I can’t recall what I was thinking when I rose from our basement bathroom at 4:30 a.m., freshly showered and ready for my allotted 15 breakfast minutes, but it was probably something like three more days. Three more days of rising in the middle of the night and showering in the basement so I don’t awaken my sleeping family with my morning ablutions. The dog was waiting on the basement landing, a sign he needed to take an early-morning evacuation, probably a result of all the chicken skin he cadged out of last night’s entree.
He stood up, barked once, looked toward the back yard, a very Lassie pose.
“I’m letting you out, but keep your mouth shut,” I said, opening the door. He bolted out and barked again, but in an abbreviated, “I know I’m supposed to be quiet, but this is important” way. A woman was somewhere outside, crying for help.
I stepped outside. The noise was coming from somewhere catty-corner to our back yard, close by. “Help, help, please, somebody help me,” she said. I ran to the fence and called out, “What’s wrong? What do you need?”
“Help,” she called again.
I ran back to the porch and opened the storm door. It sucked the back door shut. Locked out. At 4:30 a.m., with someone nearby crying piteously for help. In my slippers. Temperature: 9 degrees.
Well, this sucks, I thought, knocking on the door, which made the dog bark, which made all the other dogs in earshot bark. No response from inside, more moaning for help somewhere in the dark. Thought: My house is for sale. There’s a key box on the front door. And I remember the combination!
Ran to the front door. Tried the combination. It didn’t work. Shitthebed. I started ringing the doorbell repeatedly. “Ohhhh help, won’t someone help me?” came the voice from the dark, followed by the comforting sound of multiple Chevy engines bearing down from two directions — the help. Ran to the curb, pointed the cops in the direction of the voice, came back to my front door. Rang again. Because while I no longer felt the need to call 911, I was still in my goddamn slippers and it was still 9 degrees. A hibernating bear came rumbling down the stairs and opened the door.
“Lock yourself out?” he said.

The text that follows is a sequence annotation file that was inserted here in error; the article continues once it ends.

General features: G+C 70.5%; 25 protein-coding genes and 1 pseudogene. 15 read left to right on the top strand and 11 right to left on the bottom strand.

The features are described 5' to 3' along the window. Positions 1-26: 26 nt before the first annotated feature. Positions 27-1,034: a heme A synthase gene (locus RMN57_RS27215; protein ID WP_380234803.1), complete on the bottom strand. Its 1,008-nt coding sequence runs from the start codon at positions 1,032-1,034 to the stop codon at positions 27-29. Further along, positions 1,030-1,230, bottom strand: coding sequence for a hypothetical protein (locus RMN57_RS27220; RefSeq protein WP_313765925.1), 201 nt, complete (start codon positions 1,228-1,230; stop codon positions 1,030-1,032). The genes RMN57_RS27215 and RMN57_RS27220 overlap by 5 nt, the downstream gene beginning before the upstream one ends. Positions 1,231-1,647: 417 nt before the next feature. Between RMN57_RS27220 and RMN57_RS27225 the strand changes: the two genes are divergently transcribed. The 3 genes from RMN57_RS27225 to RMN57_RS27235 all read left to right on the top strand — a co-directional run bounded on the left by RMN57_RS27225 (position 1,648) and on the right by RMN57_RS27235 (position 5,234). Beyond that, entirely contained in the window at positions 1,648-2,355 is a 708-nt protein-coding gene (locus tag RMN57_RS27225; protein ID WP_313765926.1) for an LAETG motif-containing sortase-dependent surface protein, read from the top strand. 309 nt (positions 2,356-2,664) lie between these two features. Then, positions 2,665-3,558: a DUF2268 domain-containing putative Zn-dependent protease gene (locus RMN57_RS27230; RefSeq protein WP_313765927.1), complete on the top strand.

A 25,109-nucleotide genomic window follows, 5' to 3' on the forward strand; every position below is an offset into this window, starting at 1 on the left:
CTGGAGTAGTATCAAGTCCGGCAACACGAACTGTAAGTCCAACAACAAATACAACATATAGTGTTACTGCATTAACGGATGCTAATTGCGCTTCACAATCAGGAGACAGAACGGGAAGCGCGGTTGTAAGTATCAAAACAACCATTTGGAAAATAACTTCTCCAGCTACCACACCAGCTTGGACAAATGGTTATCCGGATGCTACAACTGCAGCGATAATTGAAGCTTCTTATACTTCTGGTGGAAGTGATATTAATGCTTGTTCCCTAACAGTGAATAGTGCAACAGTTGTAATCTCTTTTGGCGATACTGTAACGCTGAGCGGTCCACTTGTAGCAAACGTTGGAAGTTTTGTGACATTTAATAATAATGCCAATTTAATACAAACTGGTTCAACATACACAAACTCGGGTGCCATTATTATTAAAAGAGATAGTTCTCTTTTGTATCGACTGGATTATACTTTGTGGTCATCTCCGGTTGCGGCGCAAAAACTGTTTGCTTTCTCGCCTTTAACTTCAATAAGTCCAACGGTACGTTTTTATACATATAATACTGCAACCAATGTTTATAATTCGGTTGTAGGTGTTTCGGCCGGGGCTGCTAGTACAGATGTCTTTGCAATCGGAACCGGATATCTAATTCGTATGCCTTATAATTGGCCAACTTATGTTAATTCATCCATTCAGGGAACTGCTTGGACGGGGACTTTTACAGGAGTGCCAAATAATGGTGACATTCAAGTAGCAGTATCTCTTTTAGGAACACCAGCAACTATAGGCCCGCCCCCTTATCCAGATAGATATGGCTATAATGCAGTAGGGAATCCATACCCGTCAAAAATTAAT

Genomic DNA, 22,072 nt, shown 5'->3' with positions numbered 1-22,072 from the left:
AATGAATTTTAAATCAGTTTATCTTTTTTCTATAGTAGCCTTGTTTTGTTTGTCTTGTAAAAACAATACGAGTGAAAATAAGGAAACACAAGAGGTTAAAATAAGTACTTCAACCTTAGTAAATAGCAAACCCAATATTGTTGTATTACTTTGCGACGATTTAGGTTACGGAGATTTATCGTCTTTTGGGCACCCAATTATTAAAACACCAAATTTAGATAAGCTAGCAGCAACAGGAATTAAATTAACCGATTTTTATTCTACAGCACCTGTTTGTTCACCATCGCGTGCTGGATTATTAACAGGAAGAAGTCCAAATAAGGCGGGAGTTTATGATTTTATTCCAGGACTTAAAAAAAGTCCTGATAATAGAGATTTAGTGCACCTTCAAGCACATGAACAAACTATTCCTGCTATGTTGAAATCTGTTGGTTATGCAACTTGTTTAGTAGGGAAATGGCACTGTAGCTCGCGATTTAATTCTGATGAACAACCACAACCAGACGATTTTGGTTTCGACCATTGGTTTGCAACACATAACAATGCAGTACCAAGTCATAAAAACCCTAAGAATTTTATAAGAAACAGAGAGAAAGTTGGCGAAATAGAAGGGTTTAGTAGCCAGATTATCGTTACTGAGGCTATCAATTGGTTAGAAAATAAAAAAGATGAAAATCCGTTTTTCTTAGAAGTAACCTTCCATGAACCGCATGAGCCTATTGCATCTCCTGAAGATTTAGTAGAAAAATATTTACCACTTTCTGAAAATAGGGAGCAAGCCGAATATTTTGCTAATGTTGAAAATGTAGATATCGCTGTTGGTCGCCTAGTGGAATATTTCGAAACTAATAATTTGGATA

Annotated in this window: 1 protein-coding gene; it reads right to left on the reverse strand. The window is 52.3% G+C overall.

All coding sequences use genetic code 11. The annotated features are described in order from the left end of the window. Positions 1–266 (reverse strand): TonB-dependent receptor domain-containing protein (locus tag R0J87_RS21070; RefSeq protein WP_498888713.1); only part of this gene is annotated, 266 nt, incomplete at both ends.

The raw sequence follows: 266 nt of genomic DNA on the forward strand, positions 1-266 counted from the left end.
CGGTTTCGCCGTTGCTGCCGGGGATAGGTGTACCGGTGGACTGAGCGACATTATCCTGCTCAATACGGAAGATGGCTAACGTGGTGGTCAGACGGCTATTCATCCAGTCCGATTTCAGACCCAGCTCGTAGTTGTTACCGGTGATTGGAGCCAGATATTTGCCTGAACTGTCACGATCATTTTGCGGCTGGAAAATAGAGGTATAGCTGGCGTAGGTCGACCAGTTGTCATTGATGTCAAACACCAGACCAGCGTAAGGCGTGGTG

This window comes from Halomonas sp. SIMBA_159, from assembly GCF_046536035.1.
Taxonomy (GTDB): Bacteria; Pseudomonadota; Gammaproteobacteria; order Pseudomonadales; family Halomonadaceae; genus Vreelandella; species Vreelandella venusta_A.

“You might say,” I said, running to the back to let the dog in and figure out what the hell. By now you could hear sirens, see the smoke rising against the sky. A house fire. “Husband’s still inside!” one of the police yelled at an arriving fireman. A fatal house fire, I thought, going back into the kitchen. For some reason, at that moment the kitchen cabinet popped open and out slid the roasting pan from last night’s chicken, clattering on the tile floor. If a nine-foot python had emerged from the sink drain locked in mortal combat with a rabid raccoon, I don’t think I would have been surprised. It was that kind of morning.
I skipped breakfast, called the metro desk like a good soldier, picked up a dozen doughnuts on the way in. The best thing about working for a newspaper? By the time I got to work, I knew the most important part — it wasn’t a fatal fire. An hour later, when the morning cop reporter arrived, I learned that the husband wasn’t inside, he had been out walking the dog when the fire started. (Yes, at 4:30.) It was the second police brief.
I’m always struck, when things like this happen, what a rich beat the cop shop is, at least for a reporter who likes to tell good stories. Every brush up against police news is like a glancing blow from a freight train (at least, I hasten to add, if you’re essentially a law-abiding person). Car accidents, crime, fire — these are huge events in people’s lives, and they’re frequently good stories. One morning, years ago, we had another fire in the morning here in the Fort. A passing meter reader spotted smoke, called it in and ran back to the house, where a woman dropped two young children out of a second-story window into his arms.
“Now you!” he shouted. She was already being overcome by smoke, fainted and fell out the window. The meter reader managed to break her fall and she survived with a few scratches. We got the barest details into a tight paper on deadline. The metro editor wandered over and asked the reporter who covered it for a follow for the next day’s paper.
“Why?” the reporter asked. Like: Who gives a crap? To him, it was just a no-injury fire. I thought it was a tremendous yarn, the hero meter reader who saw a 100-pound woman falling onto him and did not flinch.
Many years ago, a columnist friend of mine wrote a wonderful piece pointing this out, that every day a reporter would call “slow,” people are born, die, fall in love, divorce and do other things that don’t make the paper, or if they do, are summarized in 6-point type on an inside page of listings.
It’s all about the story.